Album Review: Gorillaz “Cracker Island” is marvelously mediocre


Photo from

The lyricism in “Cracker Island” by Gorillaz is what really brings the album to life.

Naamah Silcott

In a bittersweet world, Gorillaz’s eighth album “Cracker Island” leaves listeners wondering about the moral decay of modern society. Although the music does its job, sung chiefly by the main vocalist Damon Albarn and a handful of other artists, the lyricism is what really brings this album to life.

The collection of 10 songs comes out to about 37 minutes, with six of the tracks featuring at least one other artist. When it comes to Albarn and much of his music, your attention is demanded but left with enough breathing room to absorb the mix of synth electro-pop. However, with this album, I was left feeling lukewarm. 

A few of the better songs on this album include “New Gold” featuring Tame Impala and Bootie Brown, “Oil” featuring Stevie Nicks and “Skinny Ape.” Normally I would argue about why “Skinny Ape’s” heavy-hitting technofunk or “New Gold’s” nostalgic drawl are good things but none of these songs match the rest of the album at all. 

The other seven songs on this album have an empty weight to them, similar to the feelings that come with anxiety. The three songs that do stand out feel entirely out of place and cause the rest of the album to feel half-heartedly thrown together. “The Tired Influencer” is easily one of the most forgettable songs of the album but should’ve been the highlight of it with the lyricism found within. The lyrics are a powerful reflection of the state the world is in right now regarding the digital aspects of it and the toll it takes on the people that use it. Regardless, the music is disappointing and that means much of the audience that ends up listening to this album will miss the message that comes with it.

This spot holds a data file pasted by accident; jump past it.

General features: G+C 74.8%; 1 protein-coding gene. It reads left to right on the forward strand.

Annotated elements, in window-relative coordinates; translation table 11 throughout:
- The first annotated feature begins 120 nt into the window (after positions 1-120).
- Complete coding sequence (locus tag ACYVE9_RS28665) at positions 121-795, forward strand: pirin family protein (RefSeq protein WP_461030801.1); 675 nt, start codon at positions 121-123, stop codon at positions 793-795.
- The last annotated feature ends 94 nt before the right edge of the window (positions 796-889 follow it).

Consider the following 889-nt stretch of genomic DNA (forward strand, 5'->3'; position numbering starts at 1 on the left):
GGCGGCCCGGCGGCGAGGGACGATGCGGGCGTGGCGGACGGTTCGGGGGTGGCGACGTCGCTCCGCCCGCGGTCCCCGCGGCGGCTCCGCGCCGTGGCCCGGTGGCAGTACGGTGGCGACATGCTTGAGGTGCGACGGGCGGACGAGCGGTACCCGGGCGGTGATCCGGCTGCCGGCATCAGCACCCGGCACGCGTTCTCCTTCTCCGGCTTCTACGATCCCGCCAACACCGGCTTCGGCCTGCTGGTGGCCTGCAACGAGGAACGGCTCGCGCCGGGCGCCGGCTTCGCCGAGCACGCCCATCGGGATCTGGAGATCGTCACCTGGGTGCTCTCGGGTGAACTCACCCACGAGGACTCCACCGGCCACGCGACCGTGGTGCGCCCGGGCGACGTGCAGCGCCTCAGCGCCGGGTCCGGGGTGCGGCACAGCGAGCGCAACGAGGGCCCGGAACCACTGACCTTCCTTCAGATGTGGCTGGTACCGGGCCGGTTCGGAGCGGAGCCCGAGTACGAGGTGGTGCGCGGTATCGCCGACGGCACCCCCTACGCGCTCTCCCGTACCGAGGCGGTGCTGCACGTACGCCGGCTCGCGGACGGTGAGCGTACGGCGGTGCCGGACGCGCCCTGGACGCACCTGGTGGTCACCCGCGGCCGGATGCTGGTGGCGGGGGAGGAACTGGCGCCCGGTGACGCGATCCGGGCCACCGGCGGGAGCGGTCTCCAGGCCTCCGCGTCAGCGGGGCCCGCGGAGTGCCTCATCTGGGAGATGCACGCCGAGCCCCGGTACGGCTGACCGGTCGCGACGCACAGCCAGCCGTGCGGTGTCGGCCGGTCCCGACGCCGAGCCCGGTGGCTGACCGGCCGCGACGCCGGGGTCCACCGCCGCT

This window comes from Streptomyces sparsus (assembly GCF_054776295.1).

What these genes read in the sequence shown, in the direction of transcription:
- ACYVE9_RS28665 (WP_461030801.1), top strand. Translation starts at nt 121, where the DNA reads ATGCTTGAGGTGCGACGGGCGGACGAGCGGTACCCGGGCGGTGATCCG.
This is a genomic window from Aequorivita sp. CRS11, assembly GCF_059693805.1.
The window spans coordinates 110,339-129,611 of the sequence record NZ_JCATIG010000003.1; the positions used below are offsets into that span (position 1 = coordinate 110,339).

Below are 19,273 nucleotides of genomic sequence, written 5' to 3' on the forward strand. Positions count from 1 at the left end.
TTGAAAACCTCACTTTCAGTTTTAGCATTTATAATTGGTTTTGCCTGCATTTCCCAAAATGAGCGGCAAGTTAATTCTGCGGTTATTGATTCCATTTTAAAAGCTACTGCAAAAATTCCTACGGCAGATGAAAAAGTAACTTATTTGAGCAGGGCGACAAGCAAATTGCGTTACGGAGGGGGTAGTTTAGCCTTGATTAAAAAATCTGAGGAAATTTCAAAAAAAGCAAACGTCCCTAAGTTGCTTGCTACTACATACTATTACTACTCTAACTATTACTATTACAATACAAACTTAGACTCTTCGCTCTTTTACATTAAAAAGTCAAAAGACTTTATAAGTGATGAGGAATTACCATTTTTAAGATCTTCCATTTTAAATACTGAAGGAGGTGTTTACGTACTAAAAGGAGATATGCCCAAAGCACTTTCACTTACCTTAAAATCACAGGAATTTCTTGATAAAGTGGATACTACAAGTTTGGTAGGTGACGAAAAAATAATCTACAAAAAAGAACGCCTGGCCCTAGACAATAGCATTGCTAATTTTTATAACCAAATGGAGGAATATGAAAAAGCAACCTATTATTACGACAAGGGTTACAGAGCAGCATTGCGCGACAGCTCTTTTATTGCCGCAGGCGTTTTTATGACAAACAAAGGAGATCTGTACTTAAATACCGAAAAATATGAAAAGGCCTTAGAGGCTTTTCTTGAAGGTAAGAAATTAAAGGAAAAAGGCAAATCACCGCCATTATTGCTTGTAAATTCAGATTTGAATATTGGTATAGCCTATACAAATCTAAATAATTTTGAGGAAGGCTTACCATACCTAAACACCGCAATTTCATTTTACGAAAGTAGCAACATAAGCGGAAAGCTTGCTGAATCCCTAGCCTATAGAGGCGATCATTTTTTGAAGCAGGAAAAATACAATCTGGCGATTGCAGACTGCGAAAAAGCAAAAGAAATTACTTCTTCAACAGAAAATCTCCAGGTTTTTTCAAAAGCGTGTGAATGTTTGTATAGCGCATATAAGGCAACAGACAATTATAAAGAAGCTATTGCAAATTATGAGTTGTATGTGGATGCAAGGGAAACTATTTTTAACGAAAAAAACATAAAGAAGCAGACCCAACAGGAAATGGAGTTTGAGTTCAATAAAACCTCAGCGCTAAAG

The featured artists on this album are all incredible separately but thrown together they create a jumbled mess of energies that don’t complement each other at all. Most of them feel like an extra pillar needed to keep the album held up, with “Tormenta” feeling like a Bad Bunny song released on a Gorillaz album. “New Gold” does a better job of handling artists’ appearances, with Tame Impala and Bootie Brown being the main vocalists on the song but not overpowering Gorillaz’s trademark sound. The song redeems the album but doesn’t save it in the end.

At the end of the less-than-engaging list of songs, “Possession Island” somehow manages to tie the poorly wrapped album together. The duet between Beck and Albarn is melancholy and the direct opposite of “Skinny Ape,” which comes before it. I’m conflicted about this being the ending song because it lets the album down gently but doesn’t provide the punch I normally expect from a Gorillaz album.

“Cracker Island” took me a couple of listens before I got to a place where I somewhat enjoyed it. There is definitely potential for it to be great but every time I try to listen to it the dissatisfaction that creeps in by the third song tells me it’s not going to sound any better than bland, no matter how many times I listen to it.